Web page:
Household particle accelerators

You probably have several particle accelerators in your home.
They are often pointed at you.

A household electron accelerator.


For optional explorations you'll need an Oscilloscope

To Do and Notice

Follow the photos on this website as we guide you through a household electron accelerator, a television with a picture tube. Flat panel televisions do not have accelerators in them.
Oscilloscopes in science laboratories also have electron accelerators inside them, if you have access to an oscilloscope you can do some additional experiments.

Do NOT open up a television yourself! There are high voltages present even when the set is turned off and unplugged.
In addition, the picture tube is a glass vacuum-bomb. If you break the glass the tube will implode sending glass fragments in all directions at high speeds.

Inside a television you will find a picture tube like the one pictured below.

Large and flat at the front, narrow and tubular in the back.
Wires attach to a socket at the rear of the tube.

television picture tube
A television picture tube.

TV tube innards
Looking at the electron accelerator.

TV tube innards close-up
Close up, you can see the loop of wire that is the filament in the center of the gold colored cylinder.

Inside the picture tube there is a vacuum. there is also a complex structure at the back of the tube.
In this structure, there is a filament of tungsten wire.
An electric current flows through this tungsten wire heating it to incandescence.
Electrons come out of the hot wire.

In an accelerator, just as in a television picture tube, there is a vacuum.
Electrons or protons are injected at the starting end of the accelerator.
Protons come from hydrogen gas the H2 molecules are split apart and then the electron is removed, ionizing the hydrogen and leaving a naked proton. Electrons come out of a heated wire.

Near the television filament, there is a target, a metal plate with a hole in it. The plate is kept at a high positive voltage, 10,000 volts or more above the filament, electrons accelerate toward this target gaining speed until they are traveling at a good fraction of the speed of light. They then pass through the hole in the plate. The kinetic energy of an electron is measured in electron volts, eV, one electron accelerating through 10,000 volts has 10,000 electron volts of energy, a.k.a. 10 kilo electron volts or 10 keV. An electron volt is a small unit of energy, 1 eV = 1.6 x 10-19 J.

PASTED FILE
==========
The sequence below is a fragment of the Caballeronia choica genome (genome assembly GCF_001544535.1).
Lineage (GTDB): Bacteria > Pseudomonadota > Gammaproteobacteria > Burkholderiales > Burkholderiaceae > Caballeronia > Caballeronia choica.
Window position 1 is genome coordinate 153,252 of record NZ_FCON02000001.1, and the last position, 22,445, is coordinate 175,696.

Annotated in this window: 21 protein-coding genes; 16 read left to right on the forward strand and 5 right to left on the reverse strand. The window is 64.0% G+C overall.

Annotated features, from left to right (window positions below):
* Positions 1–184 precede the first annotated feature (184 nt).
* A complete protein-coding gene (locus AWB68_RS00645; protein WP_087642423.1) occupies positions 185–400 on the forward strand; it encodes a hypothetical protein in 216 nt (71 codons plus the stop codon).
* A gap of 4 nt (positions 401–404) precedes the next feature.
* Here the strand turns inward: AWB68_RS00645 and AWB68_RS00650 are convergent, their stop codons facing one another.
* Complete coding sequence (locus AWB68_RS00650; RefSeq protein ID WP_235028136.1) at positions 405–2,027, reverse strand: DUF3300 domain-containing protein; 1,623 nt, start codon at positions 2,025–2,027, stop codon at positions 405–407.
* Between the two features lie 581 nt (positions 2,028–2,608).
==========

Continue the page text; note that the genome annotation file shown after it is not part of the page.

In an accelerator the initial acceleration can also be done using high voltages. Perhaps you have seen the ball of a Van deGraaf generator at school or in a science museum where they are used to add electric charge to people raising them to a high voltage perhaps 30,000 volts, causing their hair to stand on end. Similar high voltage balls are used in professional accelerators to raise the kinetic energy of the electrons or protons to a million electron volts. Accelerators also use the high voltage metal plate.

Coils of wire wrapped around the beam of electrons in a television make magnetic fields which focus the beam to a small spot when it strikes the screen.
Other coils of wire make magnetic fields which deflect the beam scanning it from left to right across the front of the picture tube in under a tenth of a millisecond, 0.1 ms. And from top to bottom in about 2/100 of a second. (Actually in 1/50 of a second in Europe and 1/60 s in the US.)